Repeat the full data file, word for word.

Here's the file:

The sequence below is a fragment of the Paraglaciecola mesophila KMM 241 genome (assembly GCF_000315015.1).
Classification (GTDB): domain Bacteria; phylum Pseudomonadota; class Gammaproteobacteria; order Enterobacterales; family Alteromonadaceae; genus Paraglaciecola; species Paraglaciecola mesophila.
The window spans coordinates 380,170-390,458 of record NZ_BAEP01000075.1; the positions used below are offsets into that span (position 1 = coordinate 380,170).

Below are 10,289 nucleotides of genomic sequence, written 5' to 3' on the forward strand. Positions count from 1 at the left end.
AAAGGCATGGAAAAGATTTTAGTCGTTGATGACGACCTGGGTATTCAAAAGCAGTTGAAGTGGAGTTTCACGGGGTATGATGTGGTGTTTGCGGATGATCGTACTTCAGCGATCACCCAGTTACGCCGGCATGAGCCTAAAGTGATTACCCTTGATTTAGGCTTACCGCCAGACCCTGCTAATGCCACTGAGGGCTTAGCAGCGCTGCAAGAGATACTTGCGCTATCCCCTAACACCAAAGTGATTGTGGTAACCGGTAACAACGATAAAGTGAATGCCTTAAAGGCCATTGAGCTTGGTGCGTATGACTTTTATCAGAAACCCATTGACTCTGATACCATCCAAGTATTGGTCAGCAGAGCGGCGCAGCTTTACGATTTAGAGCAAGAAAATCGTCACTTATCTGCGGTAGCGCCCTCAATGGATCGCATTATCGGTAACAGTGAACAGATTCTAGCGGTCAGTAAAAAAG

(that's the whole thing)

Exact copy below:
The sequence below is a fragment of the Paraglaciecola mesophila KMM 241 genome (assembly GCF_000315015.1).
Classification (GTDB): domain Bacteria; phylum Pseudomonadota; class Gammaproteobacteria; order Enterobacterales; family Alteromonadaceae; genus Paraglaciecola; species Paraglaciecola mesophila.
The window spans coordinates 380,170-390,458 of record NZ_BAEP01000075.1; the positions used below are offsets into that span (position 1 = coordinate 380,170).

Below are 10,289 nucleotides of genomic sequence, written 5' to 3' on the forward strand. Positions count from 1 at the left end.
AAAGGCATGGAAAAGATTTTAGTCGTTGATGACGACCTGGGTATTCAAAAGCAGTTGAAGTGGAGTTTCACGGGGTATGATGTGGTGTTTGCGGATGATCGTACTTCAGCGATCACCCAGTTACGCCGGCATGAGCCTAAAGTGATTACCCTTGATTTAGGCTTACCGCCAGACCCTGCTAATGCCACTGAGGGCTTAGCAGCGCTGCAAGAGATACTTGCGCTATCCCCTAACACCAAAGTGATTGTGGTAACCGGTAACAACGATAAAGTGAATGCCTTAAAGGCCATTGAGCTTGGTGCGTATGACTTTTATCAGAAACCCATTGACTCTGATACCATCCAAGTATTGGTCAGCAGAGCGGCGCAGCTTTACGATTTAGAGCAAGAAAATCGTCACTTATCTGCGGTAGCGCCCTCAATGGATCGCATTATCGGTAACAGTGAACAGATTCTAGCGGTCAGTAAAAAAG